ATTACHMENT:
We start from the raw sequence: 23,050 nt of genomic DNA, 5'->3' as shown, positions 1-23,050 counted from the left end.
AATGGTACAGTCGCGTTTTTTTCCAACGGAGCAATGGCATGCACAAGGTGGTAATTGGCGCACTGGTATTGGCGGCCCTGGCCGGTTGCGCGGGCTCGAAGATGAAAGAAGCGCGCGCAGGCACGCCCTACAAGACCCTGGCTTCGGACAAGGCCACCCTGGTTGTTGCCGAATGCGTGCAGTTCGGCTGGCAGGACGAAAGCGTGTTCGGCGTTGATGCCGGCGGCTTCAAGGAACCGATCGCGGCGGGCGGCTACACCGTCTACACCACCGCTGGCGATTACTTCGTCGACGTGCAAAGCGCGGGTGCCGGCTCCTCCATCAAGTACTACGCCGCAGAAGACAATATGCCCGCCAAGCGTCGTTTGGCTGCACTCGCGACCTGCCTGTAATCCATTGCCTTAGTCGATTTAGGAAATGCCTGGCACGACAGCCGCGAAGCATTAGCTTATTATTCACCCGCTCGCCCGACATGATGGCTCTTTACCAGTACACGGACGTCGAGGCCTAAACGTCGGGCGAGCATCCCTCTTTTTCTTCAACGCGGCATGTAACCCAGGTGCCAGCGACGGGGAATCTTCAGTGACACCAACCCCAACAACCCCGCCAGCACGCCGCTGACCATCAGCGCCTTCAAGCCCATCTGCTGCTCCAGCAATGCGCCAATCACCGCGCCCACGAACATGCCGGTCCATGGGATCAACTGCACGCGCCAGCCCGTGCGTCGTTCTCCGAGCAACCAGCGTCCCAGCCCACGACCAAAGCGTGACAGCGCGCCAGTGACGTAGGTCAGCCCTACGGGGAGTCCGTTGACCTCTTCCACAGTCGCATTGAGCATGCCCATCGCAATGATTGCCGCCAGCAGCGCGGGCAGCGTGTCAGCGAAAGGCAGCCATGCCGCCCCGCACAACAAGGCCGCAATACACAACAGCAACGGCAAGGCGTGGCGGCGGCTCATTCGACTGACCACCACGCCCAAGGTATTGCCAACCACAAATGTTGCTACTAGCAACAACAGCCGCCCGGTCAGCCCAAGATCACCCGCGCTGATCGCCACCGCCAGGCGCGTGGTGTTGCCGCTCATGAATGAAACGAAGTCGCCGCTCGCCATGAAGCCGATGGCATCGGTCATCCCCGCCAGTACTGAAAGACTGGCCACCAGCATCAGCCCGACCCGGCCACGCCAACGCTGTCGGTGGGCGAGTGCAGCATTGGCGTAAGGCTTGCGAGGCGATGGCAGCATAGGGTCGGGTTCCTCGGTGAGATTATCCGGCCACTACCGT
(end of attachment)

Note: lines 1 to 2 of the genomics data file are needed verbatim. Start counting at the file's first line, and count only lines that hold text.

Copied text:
We start from the raw sequence: 23,050 nt of genomic DNA, 5'->3' as shown, positions 1-23,050 counted from the left end.
AATGGTACAGTCGCGTTTTTTTCCAACGGAGCAATGGCATGCACAAGGTGGTAATTGGCGCACTGGTATTGGCGGCCCTGGCCGGTTGCGCGGGCTCGAAGATGAAAGAAGCGCGCGCAGGCACGCCCTACAAGACCCTGGCTTCGGACAAGGCCACCCTGGTTGTTGCCGAATGCGTGCAGTTCGGCTGGCAGGACGAAAGCGTGTTCGGCGTTGATGCCGGCGGCTTCAAGGAACCGATCGCGGCGGGCGGCTACACCGTCTACACCACCGCTGGCGATTACTTCGTCGACGTGCAAAGCGCGGGTGCCGGCTCCTCCATCAAGTACTACGCCGCAGAAGACAATATGCCCGCCAAGCGTCGTTTGGCTGCACTCGCGACCTGCCTGTAATCCATTGCCTTAGTCGATTTAGGAAATGCCTGGCACGACAGCCGCGAAGCATTAGCTTATTATTCACCCGCTCGCCCGACATGATGGCTCTTTACCAGTACACGGACGTCGAGGCCTAAACGTCGGGCGAGCATCCCTCTTTTTCTTCAACGCGGCATGTAACCCAGGTGCCAGCGACGGGGAATCTTCAGTGACACCAACCCCAACAACCCCGCCAGCACGCCGCTGACCATCAGCGCCTTCAAGCCCATCTGCTGCTCCAGCAATGCGCCAATCACCGCGCCCACGAACATGCCGGTCCATGGGATCAACTGCACGCGCCAGCCCGTGCGTCGTTCTCCGAGCAACCAGCGTCCCAGCCCACGACCAAAGCGTGACAGCGCGCCAGTGACGTAGGTCAGCCCTACGGGGAGTCCGTTGACCTCTTCCACAGTCGCATTGAGCATGCCCATCGCAATGATTGCCGCCAGCAGCGCGGGCAGCGTGTCAGCGAAAGGCAGCCATGCCGCCCCGCACAACAAGGCCGCAATACACAACAGCAACGGCAAGGCGTGGCGGCGGCTCATTCGACTGACCACCACGCCCAAGGTATTGCCAACCACAAATGTTGCTACTAGCAACAACAGCCGCCCGGTCAGCCCAAGATCACCCGCGCTGATCGCCACCGCCAGGCGCGTGGTGTTGCCGCTCATGAATGAAACGAAGTCGCCGCTCGCCATGAAGCCGATGGCATCGGTCATCCCCGCCAGTACTGAAAGACTGGCCACCAGCATCAGCCCGACCCGGCCACGCCAACGCTGTCGGTGGGCGAGTGCAGCATTGGCGTAAGGCTTGCGAGGCGATGGCAGCATAGGGTCGGGTTCCTCGGTGAGATTATCCGGCCACTACCGT